Rule of Law

Opinion | Why the Chevron deference is needed

In his Jan. 14 op-ed, “‘Chevron’ could be the catch of the day,” George F. Will claimed that ending Chevron deference would rein in what he calls the “sprawling administrative state” by transferring power from agencies to the legislative and judicial branches of government. Mr. Will is wrong about the former but right about the latter.

Ending the Chevron deference would not return any power to Congress. Instead, it would effect a massive transfer of policymaking authority from the people’s representatives in Congress to unelected federal judges.

Chevron, since 1984, has directed courts to defer to agency interpretations of ambiguous questions of law. Congress legislates against its backdrop. When it encounters areas of law that require technical expertise, it writes statutes in capacious terms to leave policy choices open to the scientists, doctors and economists who staff government agencies and have dedicated their lives to the study of particular substantive issue areas.

Thus, transferring technical policy choices away from these experts to unelected federal judges would not be an act of congressional empowerment; it would be an act of congressional defiance. Neither the Constitution nor the Administrative Procedure Act demands this rebellion.

Let’s recognize the battle cry to overrule Chevron for what it is: a move in the conservative project to hamstring government by making it more difficult for agencies to implement the laws that Congress has passed, not a thoughtful reconsideration of a precedent on the basis of binding law.

Miriam Becker-CohenWashington

The writer is appellate counsel at the Constitutional Accountability Center and a drafter of an amicus brief in support of the respondents in Loper Bright v. Raimondo.

George F. Will said the Supreme Court should overturn the Chevron deference doctrine, which would limit the ability of Congress to delegate decisions on the specifics of economic regulations to professional administrators with technical expertise. He said he looks forward to the day when “Congress would … have to be more involved in writing, and therefore accountable for, regulations.”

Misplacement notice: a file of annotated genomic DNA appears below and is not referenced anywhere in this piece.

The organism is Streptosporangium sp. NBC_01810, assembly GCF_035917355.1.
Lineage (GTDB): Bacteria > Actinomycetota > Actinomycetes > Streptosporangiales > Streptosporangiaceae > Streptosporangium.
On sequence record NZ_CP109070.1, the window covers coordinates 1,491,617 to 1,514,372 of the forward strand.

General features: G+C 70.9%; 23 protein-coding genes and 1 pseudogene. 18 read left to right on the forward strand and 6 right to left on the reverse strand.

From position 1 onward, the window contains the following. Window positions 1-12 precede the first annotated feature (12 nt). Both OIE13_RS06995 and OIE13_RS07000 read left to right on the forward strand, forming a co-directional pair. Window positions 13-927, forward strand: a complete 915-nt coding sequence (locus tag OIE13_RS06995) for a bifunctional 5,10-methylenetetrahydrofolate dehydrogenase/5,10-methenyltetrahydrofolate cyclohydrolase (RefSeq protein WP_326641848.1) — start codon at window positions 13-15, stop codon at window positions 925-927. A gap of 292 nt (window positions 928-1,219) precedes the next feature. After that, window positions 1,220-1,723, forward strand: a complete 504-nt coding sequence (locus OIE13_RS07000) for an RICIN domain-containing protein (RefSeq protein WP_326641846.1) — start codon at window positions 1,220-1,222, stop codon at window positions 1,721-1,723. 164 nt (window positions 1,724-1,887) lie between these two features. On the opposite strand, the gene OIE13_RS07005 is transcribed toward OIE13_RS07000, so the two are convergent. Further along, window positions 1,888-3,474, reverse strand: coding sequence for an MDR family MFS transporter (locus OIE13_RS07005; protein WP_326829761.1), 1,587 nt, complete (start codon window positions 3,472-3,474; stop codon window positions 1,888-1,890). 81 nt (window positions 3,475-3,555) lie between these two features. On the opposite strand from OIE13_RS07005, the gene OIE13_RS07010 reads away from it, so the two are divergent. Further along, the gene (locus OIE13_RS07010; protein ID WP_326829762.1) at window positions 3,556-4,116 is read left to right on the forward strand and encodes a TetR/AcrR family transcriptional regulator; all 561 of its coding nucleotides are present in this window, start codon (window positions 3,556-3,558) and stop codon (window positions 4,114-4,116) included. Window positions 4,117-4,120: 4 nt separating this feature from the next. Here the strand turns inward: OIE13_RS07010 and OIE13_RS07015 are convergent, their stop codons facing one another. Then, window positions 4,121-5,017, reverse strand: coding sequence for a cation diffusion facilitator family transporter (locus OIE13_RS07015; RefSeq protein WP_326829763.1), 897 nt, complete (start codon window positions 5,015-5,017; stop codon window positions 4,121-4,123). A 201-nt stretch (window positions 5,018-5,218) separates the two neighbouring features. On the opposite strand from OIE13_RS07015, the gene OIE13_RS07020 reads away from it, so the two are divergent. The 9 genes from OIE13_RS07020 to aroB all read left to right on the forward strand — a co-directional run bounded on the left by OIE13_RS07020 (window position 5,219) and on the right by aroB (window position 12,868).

Perhaps Mr. Will is happy to restrict the ability of agencies to make regulations that conservatives don’t like in the first place, such as environmental protection. But consider the effect of eliminating Chevron deference on the Federal Reserve. After all, the Fed is just another administrative agency created by Congress, staffed by experts and given broad discretion to make major decisions that affect the economy. Does Mr. Will think the Fed should have to ask Congress for permission every time it wants to raise interest rates to fight inflation? Does Mr. Will think that financial institutions or borrowers should be able to sue the Fed every time one of its decisions costs them money?

John SheaEllicott City

The two-step analytic framework set forth in 1984’s Chevron U.S.A. v. Natural Resources Defense Councilis a reasonable approach to construing the legitimacy of a regulation.

At Chevron’s first step, a court looks to the “plain meaning” of the statute to determine whether the regulation responds to it. If it does, that is the end of the inquiry and the regulation stands. However, if the statute is susceptible to multiple interpretations, the court then moves to Chevron’s second step and defers to the agency’s interpretation, as long as it is based on a permissible construction of the statute.

As a practical matter, agencies flesh out legislation to achieve objectives because, unlike our politicians and judges, agency personnel have the expertise necessary to do so. They do so under the guidance of the executive branch, which has the authority to carry out and enforce congressional legislation. And the judiciary has the authority and opportunity to review the legitimacy of agency regulations. Chevron deference complies, not conflicts, with the separation of powers doctrine.

Without agency expertise to flesh out legislation through the regulatory process, the United States would sink to a level of gross incompetence.

If a regulation is overly burdensome, it does not mean it’s illegitimate. The judiciary could simply rule that an overly burdensome regulation amounts to a “regulatory taking” under the eminent domain clause of our Constitution and justly compensate those who must comply with the regulation to relieve them of the financial burden the regulation imposes.

Maurice F. BaggianoJamestown, N.Y.